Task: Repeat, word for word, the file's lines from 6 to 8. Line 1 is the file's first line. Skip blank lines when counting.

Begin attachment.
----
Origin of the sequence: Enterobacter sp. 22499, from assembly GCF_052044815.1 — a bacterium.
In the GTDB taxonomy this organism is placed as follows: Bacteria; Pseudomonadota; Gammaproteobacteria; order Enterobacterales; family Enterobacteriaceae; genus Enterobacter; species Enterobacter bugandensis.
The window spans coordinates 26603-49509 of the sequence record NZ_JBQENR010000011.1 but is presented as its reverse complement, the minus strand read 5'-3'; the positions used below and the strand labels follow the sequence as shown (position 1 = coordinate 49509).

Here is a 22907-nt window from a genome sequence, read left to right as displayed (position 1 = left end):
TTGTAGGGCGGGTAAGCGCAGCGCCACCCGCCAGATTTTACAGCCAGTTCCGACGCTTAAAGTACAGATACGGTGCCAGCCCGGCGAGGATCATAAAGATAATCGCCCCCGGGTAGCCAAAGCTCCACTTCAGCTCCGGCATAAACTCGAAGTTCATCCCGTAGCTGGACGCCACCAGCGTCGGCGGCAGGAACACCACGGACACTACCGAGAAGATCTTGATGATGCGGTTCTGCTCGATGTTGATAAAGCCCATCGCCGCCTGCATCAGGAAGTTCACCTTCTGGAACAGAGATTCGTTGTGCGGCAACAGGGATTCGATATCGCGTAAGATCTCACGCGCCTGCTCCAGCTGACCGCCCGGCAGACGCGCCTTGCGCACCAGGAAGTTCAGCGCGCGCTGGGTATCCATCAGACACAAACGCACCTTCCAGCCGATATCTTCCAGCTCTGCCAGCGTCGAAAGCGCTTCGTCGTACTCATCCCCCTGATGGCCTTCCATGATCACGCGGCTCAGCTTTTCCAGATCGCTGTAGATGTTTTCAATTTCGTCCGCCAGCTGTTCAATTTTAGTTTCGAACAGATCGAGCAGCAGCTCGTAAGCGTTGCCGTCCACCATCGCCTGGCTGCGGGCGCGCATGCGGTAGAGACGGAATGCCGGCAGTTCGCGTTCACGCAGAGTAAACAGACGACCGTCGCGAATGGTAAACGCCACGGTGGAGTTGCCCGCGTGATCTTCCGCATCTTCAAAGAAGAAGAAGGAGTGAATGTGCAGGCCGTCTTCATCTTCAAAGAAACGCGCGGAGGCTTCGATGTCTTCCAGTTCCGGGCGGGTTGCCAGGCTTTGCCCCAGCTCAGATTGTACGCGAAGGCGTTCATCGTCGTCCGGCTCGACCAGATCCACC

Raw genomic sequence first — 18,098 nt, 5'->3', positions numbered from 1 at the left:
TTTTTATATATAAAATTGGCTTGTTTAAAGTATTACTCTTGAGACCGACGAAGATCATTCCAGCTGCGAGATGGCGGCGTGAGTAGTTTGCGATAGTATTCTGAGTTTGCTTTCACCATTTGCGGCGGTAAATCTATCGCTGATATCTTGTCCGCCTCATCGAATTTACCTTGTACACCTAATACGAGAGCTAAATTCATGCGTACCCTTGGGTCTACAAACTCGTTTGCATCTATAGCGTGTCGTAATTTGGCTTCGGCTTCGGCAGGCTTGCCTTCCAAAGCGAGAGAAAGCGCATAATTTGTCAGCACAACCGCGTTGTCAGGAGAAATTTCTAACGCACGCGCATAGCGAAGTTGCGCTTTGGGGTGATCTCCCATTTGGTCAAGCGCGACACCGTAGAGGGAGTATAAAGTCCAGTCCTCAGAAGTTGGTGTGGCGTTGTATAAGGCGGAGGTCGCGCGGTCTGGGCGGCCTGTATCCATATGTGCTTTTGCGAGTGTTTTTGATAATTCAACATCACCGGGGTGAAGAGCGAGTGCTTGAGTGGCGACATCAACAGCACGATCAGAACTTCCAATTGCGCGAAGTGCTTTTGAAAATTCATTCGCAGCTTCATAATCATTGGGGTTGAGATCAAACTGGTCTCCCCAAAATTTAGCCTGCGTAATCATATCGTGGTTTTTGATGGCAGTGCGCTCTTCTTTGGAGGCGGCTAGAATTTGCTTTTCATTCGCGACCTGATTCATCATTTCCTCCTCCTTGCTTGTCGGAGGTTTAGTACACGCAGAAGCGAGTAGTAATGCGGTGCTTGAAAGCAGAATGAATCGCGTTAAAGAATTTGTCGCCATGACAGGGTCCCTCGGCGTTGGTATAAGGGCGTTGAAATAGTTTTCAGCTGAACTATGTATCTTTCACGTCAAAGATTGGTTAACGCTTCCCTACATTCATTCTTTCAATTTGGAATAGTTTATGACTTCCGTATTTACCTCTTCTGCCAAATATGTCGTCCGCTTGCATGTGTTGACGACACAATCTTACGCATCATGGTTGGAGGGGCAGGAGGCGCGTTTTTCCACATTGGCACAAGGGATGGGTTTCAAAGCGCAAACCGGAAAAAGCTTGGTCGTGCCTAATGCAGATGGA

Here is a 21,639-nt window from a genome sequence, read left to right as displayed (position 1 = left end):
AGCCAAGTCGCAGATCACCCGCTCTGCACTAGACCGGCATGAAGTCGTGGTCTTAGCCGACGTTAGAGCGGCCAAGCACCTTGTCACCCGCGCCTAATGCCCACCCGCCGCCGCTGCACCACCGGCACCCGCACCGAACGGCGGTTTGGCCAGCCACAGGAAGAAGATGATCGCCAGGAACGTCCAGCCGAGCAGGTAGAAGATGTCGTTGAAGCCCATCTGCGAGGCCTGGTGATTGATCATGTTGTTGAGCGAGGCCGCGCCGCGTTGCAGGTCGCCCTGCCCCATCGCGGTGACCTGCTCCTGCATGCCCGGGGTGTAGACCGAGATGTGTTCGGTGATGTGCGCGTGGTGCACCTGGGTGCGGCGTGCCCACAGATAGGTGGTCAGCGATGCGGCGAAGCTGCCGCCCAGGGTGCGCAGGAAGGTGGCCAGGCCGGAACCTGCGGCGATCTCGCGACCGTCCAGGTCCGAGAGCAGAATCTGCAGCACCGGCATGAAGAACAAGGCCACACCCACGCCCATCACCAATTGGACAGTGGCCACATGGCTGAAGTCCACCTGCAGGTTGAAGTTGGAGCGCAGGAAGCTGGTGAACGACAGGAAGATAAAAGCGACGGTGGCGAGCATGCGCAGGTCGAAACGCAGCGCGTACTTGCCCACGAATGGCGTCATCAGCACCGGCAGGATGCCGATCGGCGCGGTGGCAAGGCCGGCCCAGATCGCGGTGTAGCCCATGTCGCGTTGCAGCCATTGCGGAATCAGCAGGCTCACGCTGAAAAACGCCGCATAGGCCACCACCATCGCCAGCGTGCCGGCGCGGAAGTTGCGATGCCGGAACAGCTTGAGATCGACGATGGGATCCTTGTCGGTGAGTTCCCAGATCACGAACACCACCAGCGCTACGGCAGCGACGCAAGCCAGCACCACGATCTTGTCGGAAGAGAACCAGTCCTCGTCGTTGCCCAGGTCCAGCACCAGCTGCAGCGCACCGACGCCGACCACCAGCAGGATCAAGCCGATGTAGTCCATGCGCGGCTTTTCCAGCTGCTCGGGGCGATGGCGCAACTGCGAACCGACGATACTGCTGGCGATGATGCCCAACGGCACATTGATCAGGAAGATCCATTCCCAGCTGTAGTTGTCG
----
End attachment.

Raw genomic sequence first — 18,098 nt, 5'->3', positions numbered from 1 at the left:
TTTTTATATATAAAATTGGCTTGTTTAAAGTATTACTCTTGAGACCGACGAAGATCATTCCAGCTGCGAGATGGCGGCGTGAGTAGTTTGCGATAGTATTCTGAGTTTGCTTTCACCATTTGCGGCGGTAAATCTATCGCTGATATCTTGTCCGCCTCATCGAATTTACCTTGTACACCTAATACGAGAGCTAAATTCATGCGTACCCTTGGGTCTACAAACTCGTTTGCATCTATAGCGTGTCGTAATTTGGCTTCGGCTTCGGCAGGCTTGCCTTCCAAAGCGAGAGAAAGCGCATAATTTGTCAGCACAACCGCGTTGTCAGGAGAAATTTCTAACGCACGCGCATAGCGAAGTTGCGCTTTGGGGTGATCTCCCATTTGGTCAAGCGCGACACCGTAGAGGGAGTATAAAGTCCAGTCCTCAGAAGTTGGTGTGGCGTTGTATAAGGCGGAGGTCGCGCGGTCTGGGCGGCCTGTATCCATATGTGCTTTTGCGAGTGTTTTTGATAATTCAACATCACCGGGGTGAAGAGCGAGTGCTTGAGTGGCGACATCAACAGCACGATCAGAACTTCCAATTGCGCGAAGTGCTTTTGAAAATTCATTCGCAGCTTCATAATCATTGGGGTTGAGATCAAACTGGTCTCCCCAAAATTTAGCCTGCGTAATCATATCGTGGTTTTTGATGGCAGTGCGCTCTTCTTTGGAGGCGGCTAGAATTTGCTTTTCATTCGCGACCTGATTCATCATTTCCTCCTCCTTGCTTGTCGGAGGTTTAGTACACGCAGAAGCGAGTAGTAATGCGGTGCTTGAAAGCAGAATGAATCGCGTTAAAGAATTTGTCGCCATGACAGGGTCCCTCGGCGTTGGTATAAGGGCGTTGAAATAGTTTTCAGCTGAACTATGTATCTTTCACGTCAAAGATTGGTTAACGCTTCCCTACATTCATTCTTTCAATTTGGAATAGTTTATGACTTCCGTATTTACCTCTTCTGCCAAATATGTCGTCCGCTTGCATGTGTTGACGACACAATCTTACGCATCATGGTTGGAGGGGCAGGAGGCGCGTTTTTCCACATTGGCACAAGGGATGGGTTTCAAAGCGCAAACCGGAAAAAGCTTGGTCGTGCCTAATGCAGATGGA

Here is a 21,639-nt window from a genome sequence, read left to right as displayed (position 1 = left end):